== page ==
A fascinating look at the determination and vision that led one man to create an essential resource.




Noah Webster’s path to creating his iconic dictionary is brought to life in this picture book.

Noah Webster, Fern tells readers, was “an odd fellow” in both looks and interests. He was a tall, skinny child with “brilliant red hair” who used big words and wished his one-room school in Connecticut were in session longer and gave out homework. In 1774, his father, aware that Noah would make a terrible farmer, sent him to Yale College instead. During Noah’s time at Yale, the Revolutionary War began, and when it was over, Webster decided that what the fledgling nation of America needed was its own national language. He wrote a small “blue-backed speller” that simplified the spelling of some English words and included some strictly American words. Its success propelled Webster to begin work on a full-fledged American dictionary—a task he wouldn’t complete for nearly 20 years. Fern, whose narrative also imparts the idea that holding true to one’s passion can result in significant achievements, realistically portrays Webster’s discouragement as well as his determination—and his prickly personality. Kulikov’s illustrations, with their 18th-century feel and creative medley of scenes that encourage readers to look closely to “read” their meanings, cleverly interpret the text.

A fascinating look at the determination and vision that led one man to create an essential resource.   (author's note, sources) (Informational picture book. 5-10)

Pub Date: Nov. 10, 2015

ISBN: 978-0-374-38240-7

Page Count: 40

Publisher: Margaret Ferguson/Farrar, Straus & Giroux

Review Posted Online: Aug. 12, 2015

Kirkus Reviews Issue: Sept. 1, 2015

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Utterly compelling.


The authors of Fatty Legs (2010) distill that moving memoir of an Inuit child’s residential school experience into an even more powerful picture book.

“Brave, clever, and as unyielding” as the sharpening stone for which she’s named, Olemaun convinces her father to send her from their far-north village to the “outsiders’ school.” There, the 8-year-old receives particularly vicious treatment from one of the nuns, who cuts her hair, assigns her endless chores, locks her in a dark basement and gives her ugly red socks that make her the object of other children’s taunts. In her first-person narration, she compares the nun to the Queen in Alice in Wonderland, a story she has heard from her sister and longs to read for herself, subtly reminding readers of the power of literature to help face real life. Grimard portrays this black-cloaked nun with a scowl and a hooked nose, the image of a witch. Her paintings stretch across the gutter and sometimes fill the spreads. Varying perspectives and angles, she brings readers into this unfamiliar world. Opening with a spread showing the child’s home in a vast, frozen landscape, she proceeds to hone in on the painful school details. A final spread shows the triumphant child and her book: “[N]ow I could read.”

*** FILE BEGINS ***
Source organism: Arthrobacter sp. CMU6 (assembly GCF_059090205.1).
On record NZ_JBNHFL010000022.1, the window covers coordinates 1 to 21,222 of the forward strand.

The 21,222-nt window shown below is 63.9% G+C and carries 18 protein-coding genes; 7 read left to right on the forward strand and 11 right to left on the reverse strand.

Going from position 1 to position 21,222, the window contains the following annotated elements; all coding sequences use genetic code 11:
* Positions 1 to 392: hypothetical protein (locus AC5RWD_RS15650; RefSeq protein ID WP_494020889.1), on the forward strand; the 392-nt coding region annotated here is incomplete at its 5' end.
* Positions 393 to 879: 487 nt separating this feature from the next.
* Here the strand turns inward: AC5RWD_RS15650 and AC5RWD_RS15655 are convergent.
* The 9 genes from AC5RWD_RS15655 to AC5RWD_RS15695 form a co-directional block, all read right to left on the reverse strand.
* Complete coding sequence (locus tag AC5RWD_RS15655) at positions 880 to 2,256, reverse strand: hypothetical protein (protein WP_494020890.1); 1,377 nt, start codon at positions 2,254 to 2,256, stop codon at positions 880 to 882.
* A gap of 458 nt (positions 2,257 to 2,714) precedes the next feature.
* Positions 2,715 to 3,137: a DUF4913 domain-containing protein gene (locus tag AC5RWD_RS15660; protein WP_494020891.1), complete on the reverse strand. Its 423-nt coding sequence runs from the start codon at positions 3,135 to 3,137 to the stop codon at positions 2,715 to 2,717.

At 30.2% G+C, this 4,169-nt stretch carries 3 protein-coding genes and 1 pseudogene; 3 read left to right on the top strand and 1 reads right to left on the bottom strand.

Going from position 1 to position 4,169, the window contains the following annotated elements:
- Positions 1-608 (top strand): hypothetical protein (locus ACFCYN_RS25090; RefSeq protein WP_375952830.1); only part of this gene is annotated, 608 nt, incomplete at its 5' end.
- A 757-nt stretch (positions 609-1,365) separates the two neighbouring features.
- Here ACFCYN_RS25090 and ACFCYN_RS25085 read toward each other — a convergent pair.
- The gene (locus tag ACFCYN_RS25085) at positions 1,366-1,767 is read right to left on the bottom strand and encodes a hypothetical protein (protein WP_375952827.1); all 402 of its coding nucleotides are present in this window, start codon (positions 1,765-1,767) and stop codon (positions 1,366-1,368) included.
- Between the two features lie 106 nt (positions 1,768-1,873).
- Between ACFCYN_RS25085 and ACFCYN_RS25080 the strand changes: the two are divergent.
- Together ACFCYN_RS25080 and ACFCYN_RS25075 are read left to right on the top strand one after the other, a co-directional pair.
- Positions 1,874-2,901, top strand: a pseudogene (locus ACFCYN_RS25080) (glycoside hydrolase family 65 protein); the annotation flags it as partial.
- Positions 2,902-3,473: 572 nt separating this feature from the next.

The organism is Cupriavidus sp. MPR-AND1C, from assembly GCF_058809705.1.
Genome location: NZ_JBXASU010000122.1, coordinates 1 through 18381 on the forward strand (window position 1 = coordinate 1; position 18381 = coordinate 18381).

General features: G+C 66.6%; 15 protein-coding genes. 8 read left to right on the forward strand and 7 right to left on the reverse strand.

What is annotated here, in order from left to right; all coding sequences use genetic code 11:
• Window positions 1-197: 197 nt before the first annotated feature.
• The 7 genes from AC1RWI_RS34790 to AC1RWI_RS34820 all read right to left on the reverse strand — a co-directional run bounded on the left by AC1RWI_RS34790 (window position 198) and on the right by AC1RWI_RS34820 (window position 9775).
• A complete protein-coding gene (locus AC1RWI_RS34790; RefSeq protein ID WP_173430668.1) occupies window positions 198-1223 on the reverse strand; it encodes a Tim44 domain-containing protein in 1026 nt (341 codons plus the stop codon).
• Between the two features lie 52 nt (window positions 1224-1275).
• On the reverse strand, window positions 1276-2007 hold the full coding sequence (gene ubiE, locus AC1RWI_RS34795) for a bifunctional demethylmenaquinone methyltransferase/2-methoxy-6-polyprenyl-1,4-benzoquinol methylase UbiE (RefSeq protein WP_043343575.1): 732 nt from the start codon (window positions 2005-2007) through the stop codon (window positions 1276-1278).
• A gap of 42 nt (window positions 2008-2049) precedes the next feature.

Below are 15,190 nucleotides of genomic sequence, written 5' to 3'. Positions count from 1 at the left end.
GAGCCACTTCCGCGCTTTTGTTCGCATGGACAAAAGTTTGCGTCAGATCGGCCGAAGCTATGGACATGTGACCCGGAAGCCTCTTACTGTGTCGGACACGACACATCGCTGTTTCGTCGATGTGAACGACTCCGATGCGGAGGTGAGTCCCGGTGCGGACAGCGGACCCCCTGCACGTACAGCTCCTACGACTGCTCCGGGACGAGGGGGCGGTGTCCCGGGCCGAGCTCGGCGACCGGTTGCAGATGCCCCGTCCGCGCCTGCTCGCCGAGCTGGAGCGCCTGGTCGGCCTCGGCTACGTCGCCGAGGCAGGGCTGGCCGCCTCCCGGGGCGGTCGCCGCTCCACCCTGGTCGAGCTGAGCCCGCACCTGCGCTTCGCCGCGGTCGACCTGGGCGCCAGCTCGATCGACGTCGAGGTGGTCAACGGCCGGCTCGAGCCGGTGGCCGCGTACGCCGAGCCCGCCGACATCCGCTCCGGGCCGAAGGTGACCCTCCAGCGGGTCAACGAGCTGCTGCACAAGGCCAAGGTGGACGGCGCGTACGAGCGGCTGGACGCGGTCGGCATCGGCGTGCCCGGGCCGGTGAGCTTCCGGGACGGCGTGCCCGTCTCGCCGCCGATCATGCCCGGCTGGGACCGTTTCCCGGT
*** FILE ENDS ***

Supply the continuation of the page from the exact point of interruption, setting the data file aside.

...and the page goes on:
Utterly compelling. (Picture book/memoir. 5-9)

Pub Date: April 1, 2013

ISBN: 978-1-55451-490-8

Page Count: 32

Publisher: Annick Press

Review Posted Online: Feb. 18, 2013

Kirkus Reviews Issue: March 1, 2013

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            The legions of fans who over the years have enjoyed dePaola’s autobiographical picture books will welcome this longer gathering of reminiscences.  Writing in an authentically childlike voice, he describes watching the new house his father was building go up despite a succession of disasters, from a brush fire to the hurricane of 1938.  Meanwhile, he also introduces family, friends, and neighbors, adds Nana Fall River to his already well-known Nana Upstairs and Nana Downstairs, remembers his first day of school (“ ‘ When do we learn to read?’  I asked.  ‘Oh, we don’t learn how to read in kindergarten.  We learn to read next year, in first grade.’  ‘Fine,’ I said.  ‘I’ll be back next year.’  And I walked right out of school.”), recalls holidays, and explains his indignation when the plot of Disney’s “Snow White” doesn’t match the story he knows.  Generously illustrated with vignettes and larger scenes, this cheery, well-knit narrative proves that an old dog can learn new tricks, and learn them surpassingly well.  (Autobiography.  7-9)

Pub Date: April 1, 1999

ISBN: 0-399-23246-X

Page Count: 58

Publisher: Putnam

Review Posted Online: May 20, 2010

Kirkus Reviews Issue: April 15, 1999

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